Tales of Symphonia
Namco was courteous enough to let us direct some questions to Nao Higo, the man primarily responsible for bringing Tales of Symphonia to North American shores. Several questions (actually, an entire other interview) were (was) omitted due to time constraints, so a quick Q&A session is what follows. Much information is divined nonetheless -- have a look!
Nintendojo: What are some of the other games that the team members have worked on?
Neil Higo: My localization team has worked on titles such as Xenosaga Episode 1, Smashcourt Tennis Pro Tournament 2, Soul Calibur II, Breakdown, R: Racing Evolution, Tekken 4, Ace Combat 5 and more.
ND: What were the biggest challenges that occurred when developing and localizing the game?
NH: One of the biggest challenges for Tales of Symphonia was the voiceover recording. It was one of the biggest recordings we've done at Namco. The most difficult aspect of the recording was finding the right voice for Zelos. He's got a very particular style and attitude and his lines were hard to convey properly in English. I wanted him to sound egotistical but not annoying, crass without sounding too comical, and youthful without sounding like a surfer boy. We went through numerous actors before I found a Zelos that I was happy with.
ND: What aspects of the game are you most proud of?
NH: The most challenging thing usually ends up being the thing you are most proud of--for Tales of Symphonia, it's the voiceovers. We used a lot of great VO talents and I think it paid off.
ND: Please describe why you are bringing Tales of Symphonia to the GameCube, as opposed to any other platform.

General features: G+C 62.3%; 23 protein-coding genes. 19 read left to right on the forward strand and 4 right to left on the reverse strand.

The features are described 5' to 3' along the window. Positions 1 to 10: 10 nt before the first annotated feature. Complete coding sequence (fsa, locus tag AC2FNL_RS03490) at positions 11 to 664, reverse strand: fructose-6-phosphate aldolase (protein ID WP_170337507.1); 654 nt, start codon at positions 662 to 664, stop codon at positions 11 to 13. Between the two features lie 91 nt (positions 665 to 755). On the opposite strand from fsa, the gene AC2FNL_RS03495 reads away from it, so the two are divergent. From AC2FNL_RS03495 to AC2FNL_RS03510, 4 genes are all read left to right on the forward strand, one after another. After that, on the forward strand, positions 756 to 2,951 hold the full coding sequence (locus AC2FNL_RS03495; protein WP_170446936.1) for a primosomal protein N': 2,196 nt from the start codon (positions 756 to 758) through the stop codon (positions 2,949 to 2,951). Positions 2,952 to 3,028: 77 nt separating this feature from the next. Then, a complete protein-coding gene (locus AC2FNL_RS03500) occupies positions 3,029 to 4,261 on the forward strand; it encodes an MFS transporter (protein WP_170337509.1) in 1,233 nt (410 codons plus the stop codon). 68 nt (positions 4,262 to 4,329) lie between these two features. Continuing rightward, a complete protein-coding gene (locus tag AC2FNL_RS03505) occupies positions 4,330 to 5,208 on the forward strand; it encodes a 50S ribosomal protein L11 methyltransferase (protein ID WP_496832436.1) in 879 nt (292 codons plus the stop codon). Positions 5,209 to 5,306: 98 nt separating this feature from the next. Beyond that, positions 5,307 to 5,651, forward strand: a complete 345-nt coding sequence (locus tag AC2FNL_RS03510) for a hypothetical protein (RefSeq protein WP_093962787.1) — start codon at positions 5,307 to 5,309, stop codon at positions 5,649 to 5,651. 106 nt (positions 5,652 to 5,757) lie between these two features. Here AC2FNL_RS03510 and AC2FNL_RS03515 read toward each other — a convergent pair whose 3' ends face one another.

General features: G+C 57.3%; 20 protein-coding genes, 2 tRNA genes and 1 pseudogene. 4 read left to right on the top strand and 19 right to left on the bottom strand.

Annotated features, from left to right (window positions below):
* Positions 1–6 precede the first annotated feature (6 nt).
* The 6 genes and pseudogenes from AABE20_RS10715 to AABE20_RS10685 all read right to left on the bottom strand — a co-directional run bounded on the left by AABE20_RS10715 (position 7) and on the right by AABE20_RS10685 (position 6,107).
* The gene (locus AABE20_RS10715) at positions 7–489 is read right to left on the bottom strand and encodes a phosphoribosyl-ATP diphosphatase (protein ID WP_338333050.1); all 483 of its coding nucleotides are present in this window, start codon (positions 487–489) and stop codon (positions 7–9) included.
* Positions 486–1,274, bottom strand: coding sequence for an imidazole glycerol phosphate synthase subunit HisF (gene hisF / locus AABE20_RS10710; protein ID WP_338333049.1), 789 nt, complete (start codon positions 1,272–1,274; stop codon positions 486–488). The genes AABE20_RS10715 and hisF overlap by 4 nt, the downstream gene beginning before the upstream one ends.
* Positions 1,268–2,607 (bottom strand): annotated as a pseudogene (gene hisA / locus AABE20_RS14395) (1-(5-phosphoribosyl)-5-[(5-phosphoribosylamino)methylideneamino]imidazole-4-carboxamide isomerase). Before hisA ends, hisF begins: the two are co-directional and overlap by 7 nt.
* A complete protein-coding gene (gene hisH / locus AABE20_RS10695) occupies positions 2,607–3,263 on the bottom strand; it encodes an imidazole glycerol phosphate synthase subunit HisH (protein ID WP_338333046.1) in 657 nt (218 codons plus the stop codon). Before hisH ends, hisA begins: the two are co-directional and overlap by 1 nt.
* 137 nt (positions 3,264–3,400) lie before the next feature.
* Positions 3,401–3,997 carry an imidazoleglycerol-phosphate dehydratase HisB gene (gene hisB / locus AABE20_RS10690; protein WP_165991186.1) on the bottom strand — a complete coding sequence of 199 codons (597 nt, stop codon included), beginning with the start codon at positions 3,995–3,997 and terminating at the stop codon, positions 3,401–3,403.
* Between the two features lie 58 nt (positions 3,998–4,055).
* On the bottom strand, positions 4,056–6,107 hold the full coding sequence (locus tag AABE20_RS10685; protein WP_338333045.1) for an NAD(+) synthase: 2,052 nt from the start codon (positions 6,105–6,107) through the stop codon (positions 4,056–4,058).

NH: The #1 reason why we're bringing Tales of Symphonia to the GameCube is that the system does not currently have very many RPGs. I hope Tales of Symphonia will satisfy the hunger of GameCube owners who want to play solid RPGs.
ND: Please describe the new battle system in the game. How does the four player "in-line" system work exactly?
NH: The new battle system incorporates 3D into the traditional Tales action battle system. In previous Tales games, the characters always fought on a 2D plane, but in Tales of Symphonia, the characters run around on a 3D field, which opens up a whole new dimension of strategy.
The one thing the team made sure, however, is to make the battle system easy to grasp and play. Therefore, instead of having the characters run around freely, making it difficult to line up with the enemies, the developers designed it so that the characters run in a direct line with the enemy they are targeting. But by changing the character you target, you can change your direction and attack the other enemies on the screen. This allows the battle system to take advantage of the 3D graphics while maintaining the easy to play 2D style fighting.
ND: Tell us a bit more about the aforementioned voice acting in the game.
NH: Here's a list of the main characters and their respective voice actors.
Unfortunately, due to the limited disc capacity, we could not put in an option to switch between English and Japanese voices, but I think people will be pleased with the U.S. voices.
ND: Please give us a general idea of how the game is actually localized.
NH: See above
ND: A big part of TOS is the new multiplayer mode. How does this aspect of the game work?
NH: The multiplayer in this game is limited to the battle system. The rest of the game is controlled by player 1. The multiplayer aspect of Tales of Symphonia allows up to four players to control your characters during the battles and they can play cooperatively to defeat a really tough boss, or time their attacks together to deliver a massive combo, etc.
ND: Are there any suggestions you have for individuals who are thinking about a career in game development/localization?
NH: (Nao decided not to answer this one)
ND: Is there anything else you think people should know about Tales of Symphonia before we wrap up?
NH: Buy it July 13th! Thanks!